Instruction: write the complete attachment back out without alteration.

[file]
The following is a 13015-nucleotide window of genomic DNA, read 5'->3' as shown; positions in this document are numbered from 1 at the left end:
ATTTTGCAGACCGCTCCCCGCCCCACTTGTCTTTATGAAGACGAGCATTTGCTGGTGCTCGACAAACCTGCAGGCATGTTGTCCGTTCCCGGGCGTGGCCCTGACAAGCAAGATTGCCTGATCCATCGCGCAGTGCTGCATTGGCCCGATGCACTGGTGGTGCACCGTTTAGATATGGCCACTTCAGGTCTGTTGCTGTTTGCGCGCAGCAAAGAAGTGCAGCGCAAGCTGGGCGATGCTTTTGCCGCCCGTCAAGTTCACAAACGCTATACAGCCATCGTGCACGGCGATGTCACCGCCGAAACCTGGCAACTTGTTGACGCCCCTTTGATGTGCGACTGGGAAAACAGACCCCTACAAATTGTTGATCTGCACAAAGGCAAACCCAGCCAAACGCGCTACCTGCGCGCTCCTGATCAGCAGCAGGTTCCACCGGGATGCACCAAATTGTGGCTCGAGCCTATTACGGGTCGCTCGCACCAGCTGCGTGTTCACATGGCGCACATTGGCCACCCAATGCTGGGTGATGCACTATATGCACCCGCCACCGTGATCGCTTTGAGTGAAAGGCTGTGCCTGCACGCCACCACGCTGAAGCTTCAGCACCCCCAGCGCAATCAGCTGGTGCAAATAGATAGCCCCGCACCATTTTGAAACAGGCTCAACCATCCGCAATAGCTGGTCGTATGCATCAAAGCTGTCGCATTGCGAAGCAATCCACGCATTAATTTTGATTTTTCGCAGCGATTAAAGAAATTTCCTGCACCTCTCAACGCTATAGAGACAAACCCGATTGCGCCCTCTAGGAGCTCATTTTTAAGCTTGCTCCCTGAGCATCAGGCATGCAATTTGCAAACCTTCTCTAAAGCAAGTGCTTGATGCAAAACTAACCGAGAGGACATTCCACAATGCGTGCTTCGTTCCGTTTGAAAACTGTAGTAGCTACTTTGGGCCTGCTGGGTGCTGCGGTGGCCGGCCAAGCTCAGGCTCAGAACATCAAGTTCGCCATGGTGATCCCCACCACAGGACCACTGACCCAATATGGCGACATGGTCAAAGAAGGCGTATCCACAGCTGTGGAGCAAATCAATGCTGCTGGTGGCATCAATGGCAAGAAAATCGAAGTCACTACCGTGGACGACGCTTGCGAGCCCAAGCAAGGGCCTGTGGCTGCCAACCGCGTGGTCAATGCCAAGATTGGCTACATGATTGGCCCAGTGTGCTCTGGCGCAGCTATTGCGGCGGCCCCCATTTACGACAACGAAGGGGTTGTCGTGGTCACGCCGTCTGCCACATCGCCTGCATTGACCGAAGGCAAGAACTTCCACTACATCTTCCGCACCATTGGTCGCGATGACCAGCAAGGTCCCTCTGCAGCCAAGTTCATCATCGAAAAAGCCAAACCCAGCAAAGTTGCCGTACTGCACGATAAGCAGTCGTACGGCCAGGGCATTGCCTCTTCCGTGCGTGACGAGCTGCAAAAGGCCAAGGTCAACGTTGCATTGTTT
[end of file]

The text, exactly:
The following is a 13015-nucleotide window of genomic DNA, read 5'->3' as shown; positions in this document are numbered from 1 at the left end:
ATTTTGCAGACCGCTCCCCGCCCCACTTGTCTTTATGAAGACGAGCATTTGCTGGTGCTCGACAAACCTGCAGGCATGTTGTCCGTTCCCGGGCGTGGCCCTGACAAGCAAGATTGCCTGATCCATCGCGCAGTGCTGCATTGGCCCGATGCACTGGTGGTGCACCGTTTAGATATGGCCACTTCAGGTCTGTTGCTGTTTGCGCGCAGCAAAGAAGTGCAGCGCAAGCTGGGCGATGCTTTTGCCGCCCGTCAAGTTCACAAACGCTATACAGCCATCGTGCACGGCGATGTCACCGCCGAAACCTGGCAACTTGTTGACGCCCCTTTGATGTGCGACTGGGAAAACAGACCCCTACAAATTGTTGATCTGCACAAAGGCAAACCCAGCCAAACGCGCTACCTGCGCGCTCCTGATCAGCAGCAGGTTCCACCGGGATGCACCAAATTGTGGCTCGAGCCTATTACGGGTCGCTCGCACCAGCTGCGTGTTCACATGGCGCACATTGGCCACCCAATGCTGGGTGATGCACTATATGCACCCGCCACCGTGATCGCTTTGAGTGAAAGGCTGTGCCTGCACGCCACCACGCTGAAGCTTCAGCACCCCCAGCGCAATCAGCTGGTGCAAATAGATAGCCCCGCACCATTTTGAAACAGGCTCAACCATCCGCAATAGCTGGTCGTATGCATCAAAGCTGTCGCATTGCGAAGCAATCCACGCATTAATTTTGATTTTTCGCAGCGATTAAAGAAATTTCCTGCACCTCTCAACGCTATAGAGACAAACCCGATTGCGCCCTCTAGGAGCTCATTTTTAAGCTTGCTCCCTGAGCATCAGGCATGCAATTTGCAAACCTTCTCTAAAGCAAGTGCTTGATGCAAAACTAACCGAGAGGACATTCCACAATGCGTGCTTCGTTCCGTTTGAAAACTGTAGTAGCTACTTTGGGCCTGCTGGGTGCTGCGGTGGCCGGCCAAGCTCAGGCTCAGAACATCAAGTTCGCCATGGTGATCCCCACCACAGGACCACTGACCCAATATGGCGACATGGTCAAAGAAGGCGTATCCACAGCTGTGGAGCAAATCAATGCTGCTGGTGGCATCAATGGCAAGAAAATCGAAGTCACTACCGTGGACGACGCTTGCGAGCCCAAGCAAGGGCCTGTGGCTGCCAACCGCGTGGTCAATGCCAAGATTGGCTACATGATTGGCCCAGTGTGCTCTGGCGCAGCTATTGCGGCGGCCCCCATTTACGACAACGAAGGGGTTGTCGTGGTCACGCCGTCTGCCACATCGCCTGCATTGACCGAAGGCAAGAACTTCCACTACATCTTCCGCACCATTGGTCGCGATGACCAGCAAGGTCCCTCTGCAGCCAAGTTCATCATCGAAAAAGCCAAACCCAGCAAAGTTGCCGTACTGCACGATAAGCAGTCGTACGGCCAGGGCATTGCCTCTTCCGTGCGTGACGAGCTGCAAAAGGCCAAGGTCAACGTTGCATTGTTT